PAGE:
Home»Constitution & Law»The Coming War Powers Debate

The Coming War Powers Debate

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This is a good thing!  The Congress never has had the authority to delegate their delegated authority to the Executive Branch.  Yet, they have done it unlawfully, which has resulted in president after president engaging in acts of war against other nations.  Now, it seems there is being a challenged and it’s more than welcome.

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“….as this bill is debated Congress take a look at the issue from the other end of the telescope — the question of who has the power to make peace. One might suppose that that power belongs to the Congress, but it’s not in the Constitution. In Philadelphia in 1797, moreover, a proposal was made to grant Congress the power to make peace, but it was rejected. Let the current congress stew on that point.”

From an editorial of The New York Sun  on July 21, 2021:

It’s nice to see Congress starting to think about reclaiming the foreign policy powers granted to it in the Constitution. That’s the point of a new bill just introduced by a Socialist, Bernie Sanders, a Democrat, Chris Murphy, and a Republican, Mike Lee, one of the Senate’s most distinguished constitutionalists. It’s an effort by Congress to claw back powers from the presidents.

These words of welcome might seem out-of-sync, given that in recent decades the right-of-center faction in America has been the one more inclined to credit the constitutional prerogatives of the President. We have generally been in favor of a strong presidency on the model of, say, Reagan. The longer we’re on this beat, though, the more troubled we are by the lack of commitment Congress has shown to the wars of our generation.

War powers emerged as an issue after Vietnam, when our legislature passed the War Powers Act of 1973. It was designed to circumscribe the president’s ability to launch and continue a war absent a buy-in by Congress. That measure was passed by a Democratic congress over a number of Republican objections. It was vetoed by, in President Nixon, an arch Republican. The veto was overridden in a bipartisan vote in the 93rd congress.

That turned out to be a prelude to the betrayal of Free Vietnam, for whom Congress restricted or ended military and other aid in a series of votes that, in early 1975, doomed Indochina to the long night of communism. The horrifying sequel to us is that, in the years since, Congress tired of standing with two other beleaguered people — Iraqis and Afghans — in whose defense, and our own, we’d gone to war. That shame hangs over the current congress.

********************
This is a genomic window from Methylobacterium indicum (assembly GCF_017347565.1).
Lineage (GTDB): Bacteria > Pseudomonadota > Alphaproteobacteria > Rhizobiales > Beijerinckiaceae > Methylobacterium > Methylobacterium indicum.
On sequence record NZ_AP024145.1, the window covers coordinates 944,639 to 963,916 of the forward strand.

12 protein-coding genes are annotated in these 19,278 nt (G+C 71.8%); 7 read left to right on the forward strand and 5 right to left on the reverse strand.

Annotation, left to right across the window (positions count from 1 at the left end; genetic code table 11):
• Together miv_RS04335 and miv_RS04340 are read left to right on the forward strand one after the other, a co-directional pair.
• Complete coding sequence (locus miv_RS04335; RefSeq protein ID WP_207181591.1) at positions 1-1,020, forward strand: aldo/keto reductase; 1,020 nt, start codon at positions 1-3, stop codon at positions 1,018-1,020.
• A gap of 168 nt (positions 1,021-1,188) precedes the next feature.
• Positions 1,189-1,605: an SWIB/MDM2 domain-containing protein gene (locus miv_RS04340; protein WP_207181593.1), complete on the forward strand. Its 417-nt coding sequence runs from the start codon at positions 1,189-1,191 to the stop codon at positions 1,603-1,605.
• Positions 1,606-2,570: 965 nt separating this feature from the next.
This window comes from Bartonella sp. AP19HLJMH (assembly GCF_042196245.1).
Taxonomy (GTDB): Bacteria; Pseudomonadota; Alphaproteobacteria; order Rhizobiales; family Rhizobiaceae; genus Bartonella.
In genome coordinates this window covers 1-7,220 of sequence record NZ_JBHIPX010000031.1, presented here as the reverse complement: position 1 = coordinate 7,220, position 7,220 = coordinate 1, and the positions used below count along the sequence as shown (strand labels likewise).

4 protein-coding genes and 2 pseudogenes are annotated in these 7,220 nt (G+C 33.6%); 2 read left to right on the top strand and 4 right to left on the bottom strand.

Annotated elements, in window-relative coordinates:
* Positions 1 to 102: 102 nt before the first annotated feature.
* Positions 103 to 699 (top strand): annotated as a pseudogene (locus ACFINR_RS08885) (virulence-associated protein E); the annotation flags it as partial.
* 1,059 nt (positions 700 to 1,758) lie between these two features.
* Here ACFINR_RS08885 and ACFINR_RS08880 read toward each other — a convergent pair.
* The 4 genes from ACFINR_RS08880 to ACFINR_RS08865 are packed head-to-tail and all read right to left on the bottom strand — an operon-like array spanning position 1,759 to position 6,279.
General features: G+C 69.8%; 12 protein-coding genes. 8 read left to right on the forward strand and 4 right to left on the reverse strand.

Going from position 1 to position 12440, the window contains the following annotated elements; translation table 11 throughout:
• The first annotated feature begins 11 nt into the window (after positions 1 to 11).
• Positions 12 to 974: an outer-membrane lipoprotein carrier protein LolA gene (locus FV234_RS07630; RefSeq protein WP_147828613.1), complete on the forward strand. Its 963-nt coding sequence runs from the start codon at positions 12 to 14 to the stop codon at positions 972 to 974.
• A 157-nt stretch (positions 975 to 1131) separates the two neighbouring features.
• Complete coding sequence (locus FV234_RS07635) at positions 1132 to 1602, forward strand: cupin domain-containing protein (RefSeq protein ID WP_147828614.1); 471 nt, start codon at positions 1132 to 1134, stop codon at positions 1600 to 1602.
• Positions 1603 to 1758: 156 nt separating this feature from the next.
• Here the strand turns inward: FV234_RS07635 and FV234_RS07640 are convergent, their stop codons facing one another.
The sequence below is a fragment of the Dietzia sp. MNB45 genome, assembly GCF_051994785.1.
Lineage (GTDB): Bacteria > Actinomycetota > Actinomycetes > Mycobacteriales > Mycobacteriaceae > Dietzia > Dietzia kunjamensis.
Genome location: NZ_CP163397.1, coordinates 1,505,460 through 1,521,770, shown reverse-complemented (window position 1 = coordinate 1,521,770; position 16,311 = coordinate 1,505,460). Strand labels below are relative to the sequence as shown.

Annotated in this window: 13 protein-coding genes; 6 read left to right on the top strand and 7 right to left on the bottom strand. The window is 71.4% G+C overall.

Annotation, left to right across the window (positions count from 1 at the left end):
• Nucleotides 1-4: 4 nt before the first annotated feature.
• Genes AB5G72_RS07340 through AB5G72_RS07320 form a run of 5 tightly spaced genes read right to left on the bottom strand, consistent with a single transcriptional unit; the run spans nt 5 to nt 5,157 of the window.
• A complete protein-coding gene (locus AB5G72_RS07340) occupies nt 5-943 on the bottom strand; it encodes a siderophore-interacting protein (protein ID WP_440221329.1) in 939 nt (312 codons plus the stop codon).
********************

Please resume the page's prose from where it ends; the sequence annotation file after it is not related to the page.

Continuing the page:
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Hence the logic of addressing this whole issue. The House has already passed a bill to repeal a number of the authorizations to use military force that are still in effect. Proponents of repeal argue that the two authorizations on which these wars are being fought have been on the books for a generation. In the case of the 9/11, the authorization to use military force uses 60 words to greenlight war against almost any nations and organizations implicated in 9/11.

We’ve been against repeal of these authorizations, given that our enemies are still in the field and operating against us in both theaters (and elsewhere around the globe). There’s a chance that even President Biden would oppose repealing those authorizations — or ignoring them. Yet it’s unclear. It could yet fall to Republicans, Politico reports, to vouchsafe Mr. Biden’s ability to act on his Article II powers alone.

Using the Article II powers alone would be less urgent, in our view, when we are the initiator of a war. Mark, though, that we can be attacked out of the blue, as we learned in 1941 and 2001, when war was suddenly launched against us. In 1941, Congress carefully marked that it was declaring a state of war that had already been thrust upon us. We ourselves, in any event, are concerned not only with recklessly getting into wars but also with recklessly getting out of them.

Which leads us to suggest that as this bill is debated Congress take a look at the issue from the other end of the telescope — the question of who has the power to make peace. One might suppose that that power belongs to the Congress, but it’s not in the Constitution. In Philadelphia in 1797, moreover, a proposal was made to grant Congress the power to make peace, but it was rejected. Let the current congress stew on that point.

Our own view — which we’ve several times aired in these columns — is that the power to make peace resides with our enemies. Once we enter a war, it is, by our lights, the obligation of Congress to stay in it until the enemy capitulates. Hence the premium we’re inclined to place on getting a proper war declaration when we go in. So that when we do fight, we are committed, heart and soul, as a nation, to seeing it through.

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Remember, the Constitution states quite clearly:

[The Congress shall have Power . . . ] To declare War, grant Letters of Marque and Reprisal, and make Rules concerning Captures on Land and Water; . . . -Article I, Section 8, Clause 11 US Constitution

Article posted with permission from Sons of Liberty Media


Tim Brown

Tim Brown is an author and Editor at FreedomOutpost.com, SonsOfLibertyMedia.com, GunsInTheNews.com and TheWashingtonStandard.com. He is husband to his "more precious than rubies" wife, father of 10 "mighty arrows", jack of all trades, Christian and lover of liberty. He resides in the U.S. occupied Great State of South Carolina. . Follow Tim on Twitter. Also check him out on Gab, Minds, MeWe, Spreely, Mumbl It and Steemit

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